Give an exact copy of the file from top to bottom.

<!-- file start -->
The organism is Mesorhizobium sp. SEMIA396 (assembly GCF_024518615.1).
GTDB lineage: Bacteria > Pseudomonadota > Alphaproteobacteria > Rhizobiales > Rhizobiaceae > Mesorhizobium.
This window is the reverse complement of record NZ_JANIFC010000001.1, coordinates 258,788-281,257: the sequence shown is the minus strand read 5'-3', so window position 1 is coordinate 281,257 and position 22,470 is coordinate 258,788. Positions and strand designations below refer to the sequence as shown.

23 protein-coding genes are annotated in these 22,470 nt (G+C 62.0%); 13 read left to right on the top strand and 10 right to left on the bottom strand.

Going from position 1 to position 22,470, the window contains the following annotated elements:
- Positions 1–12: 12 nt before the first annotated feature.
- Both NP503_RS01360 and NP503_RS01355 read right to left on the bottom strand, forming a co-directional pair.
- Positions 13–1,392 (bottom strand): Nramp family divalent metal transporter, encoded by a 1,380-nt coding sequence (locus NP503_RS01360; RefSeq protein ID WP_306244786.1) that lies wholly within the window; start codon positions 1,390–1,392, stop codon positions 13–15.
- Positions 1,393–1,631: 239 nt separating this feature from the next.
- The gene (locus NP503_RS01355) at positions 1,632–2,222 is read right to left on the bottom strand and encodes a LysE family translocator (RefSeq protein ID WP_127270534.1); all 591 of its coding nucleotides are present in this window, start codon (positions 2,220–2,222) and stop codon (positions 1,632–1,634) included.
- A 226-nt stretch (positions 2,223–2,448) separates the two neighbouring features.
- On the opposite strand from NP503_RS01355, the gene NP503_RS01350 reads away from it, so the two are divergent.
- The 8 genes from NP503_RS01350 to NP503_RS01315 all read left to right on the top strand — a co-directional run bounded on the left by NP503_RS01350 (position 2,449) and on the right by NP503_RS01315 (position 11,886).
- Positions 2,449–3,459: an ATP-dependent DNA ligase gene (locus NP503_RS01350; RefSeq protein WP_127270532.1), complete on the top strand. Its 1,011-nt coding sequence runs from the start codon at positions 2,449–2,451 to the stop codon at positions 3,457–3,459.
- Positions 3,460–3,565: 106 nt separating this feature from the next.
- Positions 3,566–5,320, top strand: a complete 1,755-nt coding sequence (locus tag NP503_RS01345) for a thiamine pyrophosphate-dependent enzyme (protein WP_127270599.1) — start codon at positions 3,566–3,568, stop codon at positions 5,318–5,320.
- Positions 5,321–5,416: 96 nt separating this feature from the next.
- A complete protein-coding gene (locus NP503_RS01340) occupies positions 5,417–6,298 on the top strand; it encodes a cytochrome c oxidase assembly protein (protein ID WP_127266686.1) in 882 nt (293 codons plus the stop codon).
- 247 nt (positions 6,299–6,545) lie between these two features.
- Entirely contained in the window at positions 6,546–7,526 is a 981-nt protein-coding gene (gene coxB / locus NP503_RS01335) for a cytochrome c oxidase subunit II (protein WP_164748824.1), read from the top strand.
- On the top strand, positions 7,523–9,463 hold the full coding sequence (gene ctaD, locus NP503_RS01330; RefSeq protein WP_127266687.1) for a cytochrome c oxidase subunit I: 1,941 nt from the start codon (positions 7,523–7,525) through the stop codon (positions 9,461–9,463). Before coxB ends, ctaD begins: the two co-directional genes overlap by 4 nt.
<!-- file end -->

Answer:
The organism is Mesorhizobium sp. SEMIA396 (assembly GCF_024518615.1).
GTDB lineage: Bacteria > Pseudomonadota > Alphaproteobacteria > Rhizobiales > Rhizobiaceae > Mesorhizobium.
This window is the reverse complement of record NZ_JANIFC010000001.1, coordinates 258,788-281,257: the sequence shown is the minus strand read 5'-3', so window position 1 is coordinate 281,257 and position 22,470 is coordinate 258,788. Positions and strand designations below refer to the sequence as shown.

23 protein-coding genes are annotated in these 22,470 nt (G+C 62.0%); 13 read left to right on the top strand and 10 right to left on the bottom strand.

Going from position 1 to position 22,470, the window contains the following annotated elements:
- Positions 1–12: 12 nt before the first annotated feature.
- Both NP503_RS01360 and NP503_RS01355 read right to left on the bottom strand, forming a co-directional pair.
- Positions 13–1,392 (bottom strand): Nramp family divalent metal transporter, encoded by a 1,380-nt coding sequence (locus NP503_RS01360; RefSeq protein ID WP_306244786.1) that lies wholly within the window; start codon positions 1,390–1,392, stop codon positions 13–15.
- Positions 1,393–1,631: 239 nt separating this feature from the next.
- The gene (locus NP503_RS01355) at positions 1,632–2,222 is read right to left on the bottom strand and encodes a LysE family translocator (RefSeq protein ID WP_127270534.1); all 591 of its coding nucleotides are present in this window, start codon (positions 2,220–2,222) and stop codon (positions 1,632–1,634) included.
- A 226-nt stretch (positions 2,223–2,448) separates the two neighbouring features.
- On the opposite strand from NP503_RS01355, the gene NP503_RS01350 reads away from it, so the two are divergent.
- The 8 genes from NP503_RS01350 to NP503_RS01315 all read left to right on the top strand — a co-directional run bounded on the left by NP503_RS01350 (position 2,449) and on the right by NP503_RS01315 (position 11,886).
- Positions 2,449–3,459: an ATP-dependent DNA ligase gene (locus NP503_RS01350; RefSeq protein WP_127270532.1), complete on the top strand. Its 1,011-nt coding sequence runs from the start codon at positions 2,449–2,451 to the stop codon at positions 3,457–3,459.
- Positions 3,460–3,565: 106 nt separating this feature from the next.
- Positions 3,566–5,320, top strand: a complete 1,755-nt coding sequence (locus tag NP503_RS01345) for a thiamine pyrophosphate-dependent enzyme (protein WP_127270599.1) — start codon at positions 3,566–3,568, stop codon at positions 5,318–5,320.
- Positions 5,321–5,416: 96 nt separating this feature from the next.
- A complete protein-coding gene (locus NP503_RS01340) occupies positions 5,417–6,298 on the top strand; it encodes a cytochrome c oxidase assembly protein (protein ID WP_127266686.1) in 882 nt (293 codons plus the stop codon).
- 247 nt (positions 6,299–6,545) lie between these two features.
- Entirely contained in the window at positions 6,546–7,526 is a 981-nt protein-coding gene (gene coxB / locus NP503_RS01335) for a cytochrome c oxidase subunit II (protein WP_164748824.1), read from the top strand.
- On the top strand, positions 7,523–9,463 hold the full coding sequence (gene ctaD, locus NP503_RS01330; RefSeq protein WP_127266687.1) for a cytochrome c oxidase subunit I: 1,941 nt from the start codon (positions 7,523–7,525) through the stop codon (positions 9,461–9,463). Before coxB ends, ctaD begins: the two co-directional genes overlap by 4 nt.